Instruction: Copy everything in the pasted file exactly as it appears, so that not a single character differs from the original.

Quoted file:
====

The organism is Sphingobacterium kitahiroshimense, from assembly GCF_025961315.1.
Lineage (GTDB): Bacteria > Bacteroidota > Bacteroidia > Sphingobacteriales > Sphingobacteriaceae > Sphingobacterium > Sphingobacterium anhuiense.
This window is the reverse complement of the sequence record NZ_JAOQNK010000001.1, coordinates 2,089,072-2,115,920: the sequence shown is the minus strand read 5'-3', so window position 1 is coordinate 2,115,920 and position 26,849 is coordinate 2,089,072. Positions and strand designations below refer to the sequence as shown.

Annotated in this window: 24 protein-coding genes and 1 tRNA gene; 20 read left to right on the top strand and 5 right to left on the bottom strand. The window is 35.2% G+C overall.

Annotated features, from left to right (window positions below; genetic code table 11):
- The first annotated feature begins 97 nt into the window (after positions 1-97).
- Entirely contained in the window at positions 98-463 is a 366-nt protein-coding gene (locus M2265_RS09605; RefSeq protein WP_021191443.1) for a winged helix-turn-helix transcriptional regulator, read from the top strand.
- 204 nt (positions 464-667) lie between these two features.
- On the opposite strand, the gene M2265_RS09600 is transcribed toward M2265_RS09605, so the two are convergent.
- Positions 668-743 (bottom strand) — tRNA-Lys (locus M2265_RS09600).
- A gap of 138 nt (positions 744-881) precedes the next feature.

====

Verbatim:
The organism is Sphingobacterium kitahiroshimense, from assembly GCF_025961315.1.
Lineage (GTDB): Bacteria > Bacteroidota > Bacteroidia > Sphingobacteriales > Sphingobacteriaceae > Sphingobacterium > Sphingobacterium anhuiense.
This window is the reverse complement of the sequence record NZ_JAOQNK010000001.1, coordinates 2,089,072-2,115,920: the sequence shown is the minus strand read 5'-3', so window position 1 is coordinate 2,115,920 and position 26,849 is coordinate 2,089,072. Positions and strand designations below refer to the sequence as shown.

Annotated in this window: 24 protein-coding genes and 1 tRNA gene; 20 read left to right on the top strand and 5 right to left on the bottom strand. The window is 35.2% G+C overall.

Annotated features, from left to right (window positions below; genetic code table 11):
- The first annotated feature begins 97 nt into the window (after positions 1-97).
- Entirely contained in the window at positions 98-463 is a 366-nt protein-coding gene (locus M2265_RS09605; RefSeq protein WP_021191443.1) for a winged helix-turn-helix transcriptional regulator, read from the top strand.
- 204 nt (positions 464-667) lie between these two features.
- On the opposite strand, the gene M2265_RS09600 is transcribed toward M2265_RS09605, so the two are convergent.
- Positions 668-743 (bottom strand) — tRNA-Lys (locus M2265_RS09600).
- A gap of 138 nt (positions 744-881) precedes the next feature.